Boris Johnson has suffered the biggest Conservative rebellion since the 2019 general election as 101 Tory MPs opposed the introduction of COVID certificates for nightclubs and large events in England.
In a House of Commons vote that immediately raised further questions over the prime minister’s leadership, more than a quarter of Tory MPs opposed a key measure of Mr Johnson’s “Plan B” for dealing with COVID infections this winter.
However, despite the large Conservative rebellion, the Commons approved the tougher COVID restrictions for England in the wake of the discovery of the Omicron variant, as Labour supported the government’s new measures.
In a series of Commons votes on Tuesday night, a majority of MPs approved:
• The extension of mandatory face mask-wearing to most public indoor venues in England
• The mandatory use of the NHS COVID pass for entry into nightclubs and large events
• The relaxation of self-isolation rules for those who are a contact of an Omicron case, with the use of daily testing instead
• Compulsory COVID vaccinations for frontline NHS and social care staff
Mr Johnson, who was already facing Tory anger over allegations of Christmas parties in Downing Street last year in breach of COVID rules, will be further buffeted by the size of Tuesday night’s rebellion.
The Tory revolt against COVID passes, which came from among a variety of factions within the Conservative Party, was larger than most pre-vote estimates.
And it even included the Commons’ newest Conservative MP, Louie French, who recently won the Old Bexley and Sidcup by-election.
Mr French later explained that he had made “a clear pre-election pledge that I would not support COVID passes for our domestic economy and voted accordingly”.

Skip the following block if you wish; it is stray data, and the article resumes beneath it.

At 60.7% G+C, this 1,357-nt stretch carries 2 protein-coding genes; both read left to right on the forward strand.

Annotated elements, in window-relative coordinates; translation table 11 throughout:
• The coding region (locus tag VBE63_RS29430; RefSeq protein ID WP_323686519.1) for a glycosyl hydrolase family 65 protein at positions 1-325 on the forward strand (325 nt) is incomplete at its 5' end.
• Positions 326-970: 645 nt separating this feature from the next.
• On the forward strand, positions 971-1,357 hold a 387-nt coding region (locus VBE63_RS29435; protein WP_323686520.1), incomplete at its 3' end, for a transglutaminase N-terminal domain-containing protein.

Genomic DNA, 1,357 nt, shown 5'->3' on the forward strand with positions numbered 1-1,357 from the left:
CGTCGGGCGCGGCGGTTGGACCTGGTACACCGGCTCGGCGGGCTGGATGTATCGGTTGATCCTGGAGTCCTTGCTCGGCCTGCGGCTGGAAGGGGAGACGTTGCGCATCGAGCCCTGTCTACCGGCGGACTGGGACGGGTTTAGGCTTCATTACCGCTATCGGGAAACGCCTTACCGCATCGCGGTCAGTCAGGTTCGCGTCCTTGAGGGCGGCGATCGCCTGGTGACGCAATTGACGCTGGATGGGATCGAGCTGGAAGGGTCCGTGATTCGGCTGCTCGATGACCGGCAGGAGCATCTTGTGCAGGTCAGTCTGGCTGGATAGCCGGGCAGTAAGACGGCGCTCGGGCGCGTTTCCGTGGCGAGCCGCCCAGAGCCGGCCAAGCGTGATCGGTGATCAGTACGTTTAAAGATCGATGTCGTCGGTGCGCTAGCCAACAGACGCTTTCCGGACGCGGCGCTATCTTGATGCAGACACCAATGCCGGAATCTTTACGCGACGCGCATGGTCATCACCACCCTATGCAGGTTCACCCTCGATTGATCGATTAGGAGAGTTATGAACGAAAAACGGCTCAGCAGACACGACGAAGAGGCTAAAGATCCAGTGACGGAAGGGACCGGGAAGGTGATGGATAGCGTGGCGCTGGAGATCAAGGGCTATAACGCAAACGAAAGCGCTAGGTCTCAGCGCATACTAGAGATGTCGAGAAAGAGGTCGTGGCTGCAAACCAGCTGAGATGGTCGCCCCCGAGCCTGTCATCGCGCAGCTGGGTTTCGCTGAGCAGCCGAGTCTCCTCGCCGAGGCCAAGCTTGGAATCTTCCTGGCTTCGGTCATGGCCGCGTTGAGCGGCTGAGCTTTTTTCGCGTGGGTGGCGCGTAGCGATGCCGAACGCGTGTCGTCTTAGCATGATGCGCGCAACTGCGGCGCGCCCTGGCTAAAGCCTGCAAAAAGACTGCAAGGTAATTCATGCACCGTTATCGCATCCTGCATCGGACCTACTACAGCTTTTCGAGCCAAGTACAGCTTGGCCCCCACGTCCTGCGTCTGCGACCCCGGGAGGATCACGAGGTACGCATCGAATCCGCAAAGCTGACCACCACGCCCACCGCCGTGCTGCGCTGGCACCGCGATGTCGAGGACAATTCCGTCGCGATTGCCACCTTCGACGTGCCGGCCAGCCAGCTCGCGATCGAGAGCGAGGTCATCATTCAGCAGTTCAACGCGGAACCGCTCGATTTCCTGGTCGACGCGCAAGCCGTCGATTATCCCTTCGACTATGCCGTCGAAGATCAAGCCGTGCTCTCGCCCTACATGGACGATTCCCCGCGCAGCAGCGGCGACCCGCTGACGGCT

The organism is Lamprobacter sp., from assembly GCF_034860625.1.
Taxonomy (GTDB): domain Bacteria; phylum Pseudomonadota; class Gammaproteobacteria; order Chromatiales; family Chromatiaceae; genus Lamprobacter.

The breaking of the Tory whip by 101 MPs came despite Health Secretary Sajid Javid having earlier attempted to ease their concerns about the use of COVID passes in England.
Mr Javid promised that, as well as proof of COVID vaccination, evidence of a negative lateral flow test would also “always” be sufficient for entry to events under the COVID pass scheme.
Mr Johnson had also addressed an emergency meeting of the influential 1922 Committee of Conservative backbenchers as he made a last-ditch effort to prevent a big split within Tory ranks on the new coronavirus rules.
Senior Conservative MP Sir Geoffrey Clifton-Brown, who was among the rebels, said the Commons revolt represented a “major division” within the Tory party.
“Now the prime minister has really got to think very carefully about how he’s going to reset his performance to actually govern with a united party, because we all know what happens to disunited parties,” he told Sky News.
“He’s got to now be in some danger and he’s got to realise that, because if he doesn’t realise that, then he will be in much bigger danger.”
Sir Geoffrey suggested some Tory MPs would be thinking “we’ve got to have a change” after a “bad month”, but added he personally had not yet lost faith in Mr Johnson.
Mark Harper, a former Tory chief whip and one of the leading Conservative critics of mandatory COVID passes, told Sky News that Tuesday’s vote sent a “clear message” that Conservative MPs wanted a “change of approach” from the government.
Conservative former minister Tim Loughton, another rebel, said he was “very angry” about Number 10’s response to allegations of COVID rule-breaking in Downing Street.
“It’s been a complete shambles, it’s been handled really badly and the prime minister absolutely has got to do better and can do better,” he told Sky News.